• Switches and transitions: dynamic movements that can link together to form combinations of exercises
  • Flows: exercises linked together to form a sequence or workout.

Within each component, you’ll find various moves, stretches or activation exercises designed to give you a solid grounding in animal flow. Once the basics and foundations are laid down, you can build and adapt using the animal flow library and various transitions.  

I tried a 30-minute animal flow exercise routine every day for a week — here’s my verdict 

Here’s how my seven-day experiment went. 

I started slow

Saying you want to try animal flow is like saying you want to start weightlifting. You don’t just pick up a heavy weight and pump out bicep curls or deadlifts. You begin at the beginning and build from the ground up. 

Animal flow is like an art form, so rather than jumping aimlessly into an advanced YouTube class, I focused my attention on the basics, adopting a 30-minute animal flow beginner class, which I stuck to throughout the seven days. My only goal was to study any progression between my first and last session and how it made me feel.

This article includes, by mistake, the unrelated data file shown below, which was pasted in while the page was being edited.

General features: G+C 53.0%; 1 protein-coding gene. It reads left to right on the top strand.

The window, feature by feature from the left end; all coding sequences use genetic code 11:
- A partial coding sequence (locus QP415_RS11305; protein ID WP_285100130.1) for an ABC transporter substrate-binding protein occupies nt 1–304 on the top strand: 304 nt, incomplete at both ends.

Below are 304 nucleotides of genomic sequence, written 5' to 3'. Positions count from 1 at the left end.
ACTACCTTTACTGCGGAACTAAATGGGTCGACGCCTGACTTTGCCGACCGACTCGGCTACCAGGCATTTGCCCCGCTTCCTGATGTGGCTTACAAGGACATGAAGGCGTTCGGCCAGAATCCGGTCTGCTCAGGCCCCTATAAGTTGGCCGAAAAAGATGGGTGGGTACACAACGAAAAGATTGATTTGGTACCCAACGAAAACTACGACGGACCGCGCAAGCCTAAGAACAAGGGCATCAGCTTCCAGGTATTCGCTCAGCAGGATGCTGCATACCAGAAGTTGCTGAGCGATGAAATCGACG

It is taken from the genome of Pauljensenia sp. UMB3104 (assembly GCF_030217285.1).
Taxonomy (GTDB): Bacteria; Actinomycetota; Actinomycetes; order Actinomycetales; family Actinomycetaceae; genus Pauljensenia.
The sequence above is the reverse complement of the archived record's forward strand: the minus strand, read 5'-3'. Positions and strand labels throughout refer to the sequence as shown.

You can check out the video below to try it for yourself.

We worked through the standard wrist mobilizations — I get dodgy wrists during workouts, so this was music to my ears — followed by introductory movements found in drills, then moving into a beginner flow.

I learned loads

I’ve seen animal flow but never taken the time to understand it. It’s the definition of functional training, improving the quality and range of your movement and how you interact with your body throughout the day.